Geo
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Geo

I agree we need more numbers….current capable planes could offer a suitable uplift in numbers not exactly poor in capability either. Not every plane needs to F35 standard. In saying that id have bought more of them and given RAF some different versions….but in saying that if for price of another 30 F35s we got 50 capable cheaper current Gen….im not complaining.

Id have more F35s for carriers but that aint looking likely after Covid even at cut price.

Daniele Mandelli
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Daniele Mandelli

Absolutely, I have suggested here for years a better balance is needed, that means some cheaper equipment that is still good enough but not the gold standard, to increase mass.

I think D Cummings has similar ideas.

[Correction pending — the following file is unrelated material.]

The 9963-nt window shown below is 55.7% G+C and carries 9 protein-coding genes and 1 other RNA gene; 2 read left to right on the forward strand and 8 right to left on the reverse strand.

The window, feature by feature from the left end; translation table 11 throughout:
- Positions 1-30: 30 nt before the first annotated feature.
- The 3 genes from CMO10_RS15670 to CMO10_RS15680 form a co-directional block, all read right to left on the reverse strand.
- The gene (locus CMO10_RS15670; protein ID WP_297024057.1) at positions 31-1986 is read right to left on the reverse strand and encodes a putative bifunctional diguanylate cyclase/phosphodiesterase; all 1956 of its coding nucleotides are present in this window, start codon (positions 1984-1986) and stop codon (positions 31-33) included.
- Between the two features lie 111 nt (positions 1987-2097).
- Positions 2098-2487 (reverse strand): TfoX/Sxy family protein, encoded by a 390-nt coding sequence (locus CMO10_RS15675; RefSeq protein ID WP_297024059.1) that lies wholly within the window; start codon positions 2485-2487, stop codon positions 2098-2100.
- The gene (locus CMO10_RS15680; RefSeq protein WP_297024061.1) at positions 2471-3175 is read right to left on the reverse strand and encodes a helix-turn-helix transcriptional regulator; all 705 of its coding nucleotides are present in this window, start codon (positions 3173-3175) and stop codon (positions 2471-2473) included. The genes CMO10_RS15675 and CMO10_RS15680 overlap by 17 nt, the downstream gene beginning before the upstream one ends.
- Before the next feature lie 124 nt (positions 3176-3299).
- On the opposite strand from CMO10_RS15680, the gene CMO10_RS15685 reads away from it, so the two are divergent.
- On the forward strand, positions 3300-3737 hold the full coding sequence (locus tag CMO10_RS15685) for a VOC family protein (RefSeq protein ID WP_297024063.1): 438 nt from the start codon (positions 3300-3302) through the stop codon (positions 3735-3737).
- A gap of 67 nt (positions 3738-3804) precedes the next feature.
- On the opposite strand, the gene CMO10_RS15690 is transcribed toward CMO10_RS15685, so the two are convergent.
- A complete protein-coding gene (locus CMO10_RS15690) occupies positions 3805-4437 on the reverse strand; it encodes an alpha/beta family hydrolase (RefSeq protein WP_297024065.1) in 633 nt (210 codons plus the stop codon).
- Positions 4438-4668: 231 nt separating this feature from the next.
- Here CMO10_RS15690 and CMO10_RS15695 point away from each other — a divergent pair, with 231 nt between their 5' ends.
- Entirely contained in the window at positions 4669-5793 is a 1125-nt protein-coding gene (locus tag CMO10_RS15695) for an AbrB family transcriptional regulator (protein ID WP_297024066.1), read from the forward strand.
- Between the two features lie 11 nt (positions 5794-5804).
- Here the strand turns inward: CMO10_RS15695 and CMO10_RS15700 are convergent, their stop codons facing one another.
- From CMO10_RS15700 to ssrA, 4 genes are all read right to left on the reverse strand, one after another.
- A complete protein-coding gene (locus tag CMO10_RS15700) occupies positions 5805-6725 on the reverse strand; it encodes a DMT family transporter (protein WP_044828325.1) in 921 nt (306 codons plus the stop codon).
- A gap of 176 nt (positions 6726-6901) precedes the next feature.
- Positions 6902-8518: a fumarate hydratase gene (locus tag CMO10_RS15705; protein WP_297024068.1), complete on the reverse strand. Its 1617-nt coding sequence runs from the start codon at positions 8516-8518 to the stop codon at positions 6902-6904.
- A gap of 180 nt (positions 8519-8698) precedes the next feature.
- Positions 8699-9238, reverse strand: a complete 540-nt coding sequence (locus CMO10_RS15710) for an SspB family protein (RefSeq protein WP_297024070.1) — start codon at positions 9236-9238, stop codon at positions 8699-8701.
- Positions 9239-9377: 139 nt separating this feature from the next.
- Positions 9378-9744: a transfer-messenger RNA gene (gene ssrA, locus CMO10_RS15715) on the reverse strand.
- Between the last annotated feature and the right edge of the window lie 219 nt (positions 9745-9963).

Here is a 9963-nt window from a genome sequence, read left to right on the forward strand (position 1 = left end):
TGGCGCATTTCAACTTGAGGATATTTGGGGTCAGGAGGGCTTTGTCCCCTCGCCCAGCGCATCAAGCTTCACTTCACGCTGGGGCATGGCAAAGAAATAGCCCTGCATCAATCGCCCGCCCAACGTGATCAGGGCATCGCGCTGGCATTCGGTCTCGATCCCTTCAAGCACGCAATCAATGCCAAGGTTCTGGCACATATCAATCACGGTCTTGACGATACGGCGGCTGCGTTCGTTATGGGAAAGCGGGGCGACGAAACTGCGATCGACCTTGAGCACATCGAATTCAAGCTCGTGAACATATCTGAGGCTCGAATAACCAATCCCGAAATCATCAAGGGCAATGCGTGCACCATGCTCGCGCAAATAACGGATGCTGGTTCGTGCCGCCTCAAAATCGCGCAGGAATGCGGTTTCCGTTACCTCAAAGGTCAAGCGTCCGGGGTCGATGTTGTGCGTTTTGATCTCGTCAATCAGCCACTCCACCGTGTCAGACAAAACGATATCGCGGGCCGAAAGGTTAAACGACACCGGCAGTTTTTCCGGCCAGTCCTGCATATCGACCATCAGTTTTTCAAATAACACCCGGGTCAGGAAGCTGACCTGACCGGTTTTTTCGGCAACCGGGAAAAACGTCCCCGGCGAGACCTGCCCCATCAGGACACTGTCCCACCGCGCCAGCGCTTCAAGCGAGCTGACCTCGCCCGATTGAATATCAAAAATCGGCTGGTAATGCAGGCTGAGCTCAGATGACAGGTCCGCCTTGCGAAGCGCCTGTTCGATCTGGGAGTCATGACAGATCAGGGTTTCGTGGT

Steve R
Guest
Steve R

Do you have any particular aircraft in mind for this?

Personally I think we should be buying more Typhoons to replace the old Tranche 1s and grow the RAF a bit.

Daniele Mandelli
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Daniele Mandelli

No. As it’s not for me to say but the experts. I know little of the capabilities of various aircraft.

It’s just a belief I have held for years that the only possible way to increase mass is by having a better balance.

What cheaper kit that meets that which is affordable yet still deadly and reliable is MoDs problem.

Steve R
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Steve R

Maybe F/A-18 Super Hornet is the way to go. Around £50million per airframe, which is much lower than either Typhoon or F35. Perhaps one way to go is to give all F35Bs to the navy and then have a RAF fleet of Typhoons and Hornets.